JJ Monitor
March 2017
Iowa Juvenile Justice Specialist, Dave Kuker, Testifies Before Congress

Iowa Juvenile Justice Specialist, Dave Kuker, appeared before the Senate Judiciary Committee on Feb. 28 to talk about the importance of the Juvenile Justice and Delinquency Prevention Act (JJDPA) . Kuker testified alongside Jake Horowitz of the Pew Charitable Trusts, Yasmin Vafa of Rights for Girls, and Jinique Blyden, an alumna of Florida's PACE Center for Girls.
"The JJDP Act has been the cornerstone of Iowa's progressive, and ever-evolving, juvenile justice system," Kuker said.
The hearing was held to educate members about the JJDPA. A similar hearing was held just two weeks earlier, during which former CJJ Executive Board Member Meg Williams testified before the House Education and Workforce Committee's Subcommittee on Early Childhood, Elementary, and Secondary Education.
For additional information about these hearings, click here to read CJJ Intern, Ellen Richert's blog.

It is anticipated that the JJDPA will be considered for reauthorization in the 115th Congress. Stay tuned for updates! 

CJJ Announcements
Calling All Youth: Apply Today for Police-Youth Engagement Institute
CJJ encourages young people ages 16-23 to apply to participate in our upcoming institute on police-youth engagement. The event is being held July 18-20 in Charlotte, North Carolina. This two-day institute will bring together youth and law enforcement from across the country to share their stories and improve police-youth dialogues. 
This project is funded through the Office of Juvenile Justice and Delinquency Prevention, and is being undertaken in partnership with the International Association of Police

Click here to learn more. 
2017 Annual Conference: Registration is Open!
The 2017 Annual Conference, " Access, Accountability, & Advocacy: Addressing Educational, Physical, and Mental Health Needs in the Juvenile Justice System" will take place June 14-17 , 2017 at the Washington Hilton Hotel, in Washington, D.C.  This conference will bring together stakeholders from across the country to talk about ways to better address children's needs before they become involved in the system and to make sure that children receive quality care if they do become involved with the juvenile justice system.
Register by April 28!
Register between now and April 28th before late registration costs take effect! All participants that register as non-members will receive a complementary 2017 CJJ membership.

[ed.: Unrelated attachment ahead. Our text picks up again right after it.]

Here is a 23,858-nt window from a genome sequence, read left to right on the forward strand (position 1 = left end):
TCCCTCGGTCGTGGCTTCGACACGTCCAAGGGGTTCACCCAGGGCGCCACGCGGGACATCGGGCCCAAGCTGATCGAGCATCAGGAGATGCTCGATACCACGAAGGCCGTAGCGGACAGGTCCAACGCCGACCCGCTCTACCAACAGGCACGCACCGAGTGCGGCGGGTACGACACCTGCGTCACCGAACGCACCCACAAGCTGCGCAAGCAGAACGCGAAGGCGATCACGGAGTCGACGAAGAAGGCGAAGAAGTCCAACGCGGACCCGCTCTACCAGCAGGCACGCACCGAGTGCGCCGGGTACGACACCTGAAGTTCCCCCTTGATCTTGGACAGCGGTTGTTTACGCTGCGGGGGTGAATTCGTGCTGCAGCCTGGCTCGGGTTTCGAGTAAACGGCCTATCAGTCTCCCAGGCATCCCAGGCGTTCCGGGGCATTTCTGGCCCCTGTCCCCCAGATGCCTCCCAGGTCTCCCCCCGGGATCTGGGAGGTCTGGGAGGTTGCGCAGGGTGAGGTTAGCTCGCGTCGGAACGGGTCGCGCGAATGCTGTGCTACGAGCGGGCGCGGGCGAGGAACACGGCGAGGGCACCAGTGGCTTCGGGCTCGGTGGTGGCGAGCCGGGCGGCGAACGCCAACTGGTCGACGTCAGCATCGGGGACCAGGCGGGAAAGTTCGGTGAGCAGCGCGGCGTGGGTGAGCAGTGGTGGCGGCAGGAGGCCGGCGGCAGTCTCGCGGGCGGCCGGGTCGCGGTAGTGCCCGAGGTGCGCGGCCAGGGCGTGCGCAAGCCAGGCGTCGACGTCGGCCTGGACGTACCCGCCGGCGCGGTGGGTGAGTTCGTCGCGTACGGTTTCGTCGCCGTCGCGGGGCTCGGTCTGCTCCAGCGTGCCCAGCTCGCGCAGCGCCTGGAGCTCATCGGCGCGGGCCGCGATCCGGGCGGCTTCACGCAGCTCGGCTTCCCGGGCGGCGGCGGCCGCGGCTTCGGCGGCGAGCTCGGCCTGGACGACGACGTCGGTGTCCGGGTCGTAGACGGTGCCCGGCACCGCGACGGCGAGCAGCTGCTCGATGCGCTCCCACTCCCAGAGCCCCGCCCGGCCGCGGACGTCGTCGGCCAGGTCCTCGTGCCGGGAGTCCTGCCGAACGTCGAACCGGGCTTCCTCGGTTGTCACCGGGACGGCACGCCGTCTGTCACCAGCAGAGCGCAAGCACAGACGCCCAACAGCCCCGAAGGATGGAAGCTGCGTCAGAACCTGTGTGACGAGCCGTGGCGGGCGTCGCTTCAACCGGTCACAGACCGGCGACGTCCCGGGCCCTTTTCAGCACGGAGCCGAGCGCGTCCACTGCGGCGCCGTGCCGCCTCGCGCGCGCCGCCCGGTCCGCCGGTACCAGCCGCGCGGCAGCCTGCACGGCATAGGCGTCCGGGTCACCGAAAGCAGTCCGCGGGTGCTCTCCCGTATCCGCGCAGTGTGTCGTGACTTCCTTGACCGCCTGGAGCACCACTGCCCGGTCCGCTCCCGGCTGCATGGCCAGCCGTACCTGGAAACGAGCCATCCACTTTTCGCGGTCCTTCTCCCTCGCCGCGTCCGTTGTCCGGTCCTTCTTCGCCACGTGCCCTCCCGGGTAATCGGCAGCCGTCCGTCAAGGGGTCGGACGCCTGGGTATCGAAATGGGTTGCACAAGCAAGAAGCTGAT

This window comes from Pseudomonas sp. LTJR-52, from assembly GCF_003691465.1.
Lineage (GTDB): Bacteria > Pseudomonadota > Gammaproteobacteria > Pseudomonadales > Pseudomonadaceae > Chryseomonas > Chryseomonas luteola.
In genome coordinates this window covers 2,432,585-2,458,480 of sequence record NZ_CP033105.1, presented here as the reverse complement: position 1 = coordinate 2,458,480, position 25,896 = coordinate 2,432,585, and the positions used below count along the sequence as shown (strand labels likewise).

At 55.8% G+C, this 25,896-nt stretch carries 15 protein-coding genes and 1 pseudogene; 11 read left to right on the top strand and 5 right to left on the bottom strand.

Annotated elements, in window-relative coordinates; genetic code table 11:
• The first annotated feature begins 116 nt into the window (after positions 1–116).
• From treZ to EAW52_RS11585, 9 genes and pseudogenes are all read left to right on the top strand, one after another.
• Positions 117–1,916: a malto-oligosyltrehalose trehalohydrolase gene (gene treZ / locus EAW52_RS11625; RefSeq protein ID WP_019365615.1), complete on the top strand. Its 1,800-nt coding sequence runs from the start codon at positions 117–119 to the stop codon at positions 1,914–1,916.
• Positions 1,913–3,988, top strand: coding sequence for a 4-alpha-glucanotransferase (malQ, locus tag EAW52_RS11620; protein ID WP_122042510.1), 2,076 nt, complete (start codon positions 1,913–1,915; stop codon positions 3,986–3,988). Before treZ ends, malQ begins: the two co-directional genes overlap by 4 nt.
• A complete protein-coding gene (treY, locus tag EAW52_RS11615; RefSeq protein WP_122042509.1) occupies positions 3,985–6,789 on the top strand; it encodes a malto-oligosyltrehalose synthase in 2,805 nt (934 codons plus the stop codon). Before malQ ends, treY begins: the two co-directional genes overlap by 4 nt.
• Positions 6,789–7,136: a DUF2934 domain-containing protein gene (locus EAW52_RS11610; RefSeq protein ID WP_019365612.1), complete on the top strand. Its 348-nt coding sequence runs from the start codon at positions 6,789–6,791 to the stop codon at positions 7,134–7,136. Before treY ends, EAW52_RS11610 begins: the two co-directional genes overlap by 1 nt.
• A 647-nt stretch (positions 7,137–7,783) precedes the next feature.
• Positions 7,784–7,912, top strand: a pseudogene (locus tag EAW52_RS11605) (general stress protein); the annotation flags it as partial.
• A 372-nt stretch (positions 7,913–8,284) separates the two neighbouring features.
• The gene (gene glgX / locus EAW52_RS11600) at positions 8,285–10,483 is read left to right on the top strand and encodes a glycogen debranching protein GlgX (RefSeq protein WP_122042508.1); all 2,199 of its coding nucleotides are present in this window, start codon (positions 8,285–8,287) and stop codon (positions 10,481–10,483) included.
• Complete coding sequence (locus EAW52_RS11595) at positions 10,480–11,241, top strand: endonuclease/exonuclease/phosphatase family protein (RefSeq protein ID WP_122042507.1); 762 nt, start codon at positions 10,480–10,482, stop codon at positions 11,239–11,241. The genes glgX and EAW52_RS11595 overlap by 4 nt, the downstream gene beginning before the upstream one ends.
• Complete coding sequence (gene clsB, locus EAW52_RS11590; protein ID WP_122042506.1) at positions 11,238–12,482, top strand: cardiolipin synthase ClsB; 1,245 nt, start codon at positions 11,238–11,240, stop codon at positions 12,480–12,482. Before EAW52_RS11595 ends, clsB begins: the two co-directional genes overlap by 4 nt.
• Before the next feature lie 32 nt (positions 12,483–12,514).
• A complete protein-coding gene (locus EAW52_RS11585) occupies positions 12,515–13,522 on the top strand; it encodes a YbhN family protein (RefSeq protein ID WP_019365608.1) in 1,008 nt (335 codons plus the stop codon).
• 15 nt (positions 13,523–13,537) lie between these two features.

Become a Sponsor
CJJ invites all individuals and organizations to sponsor the Annual Conference. We are a 501(c)(3) non-profit organization; therefore, sponsorship may be partly or wholly tax-deductible. Sponsors will be acknowledged in the conference program and on CJJ's website, and eligible to receive a complementary or discounted CJJ membership. 
Exhibit at the Conference
This year, CJJ also has a limited number of exhibitor spaces available. Exhibiting at CJJ's Annual Conference allows your organization an even greater opportunity to reach CJJ's members, partners, and other juvenile justice stakeholders. Exhibitors receive exhibit space, waived conference registration(s), acknowledgement in the conference program and on CJJ's website, a complementary or discounted CJJ membership, and additional benefits depending on their support level.
Hotel Accommodations
A conference room block is available at the Washington Hilton Hotel . The group rate is $242/night, the federal per diem lodging rate for Washington, DC.   
Please click here or email

CJJ Releases "Principles for Change"
On Feb. 28, CJJ released " Addressing the Intersections of Juvenile Justice Involvement and Youth Homelessness: Principles for Change." This report provides stakeholders with key policy recommendations to ensure that young people do not experience homelessness as a result of their involvement with the juvenile justice system, and likewise, that they do not become system-involved because they are experiencing homelessness. 

This report was created by the Coalition for Juvenile Justice, in partnership with the  National Network for Youth   and the  National League of Cities' Institute for Youth, Education, and Families . A group of national, multi-sector advisors also provided input. The project was made possible through funding from the  Raikes Foundation , the  Tow Foundation , and the  Melville Charitable Trust .
New Report Highlights Importance of JJDPA Funding
On March 15, CJJ released " Protecting Our Children and Communities: The Essential Role of Funding under the Juvenile Justice and Delinquency Prevention Act. " This report highlights the way states use federal funds to help improve juvenile justice systems in their communities. It is based on contributions from State Advisory Groups across the country.
Want to see news that's important to you in the CJJ Members and Partners section? 

Join CJJ as a member today! 
Member and Partner News
New Hampshire State Advisory Group
Each issue, CJJ is pleased to highlight the latest news and innovations of its members!
The mirror project works to improve police-youth relations in New Hampshire.
Designed to help law enforcement officers learn about youth development and youth behavior, and to equip young people with tools to better interact with law enforcement, New Hampshire's Mirror Project uses police officer instructors to teach school-aged youth. Interim Portsmouth Chief David Mara says the message of the program resonates with all involved.
The program was designed to give youth a look into police training, and why officers do what they do. It provides a bridge to understanding why an officer, for example, asks a suspect to show them their hands. The training mirrors the training police officers receive. Presented in an age-appropriate format for youth, the hour-long training is designed to help youth better understand what they can expect if or when they encounter a law enforcement officer.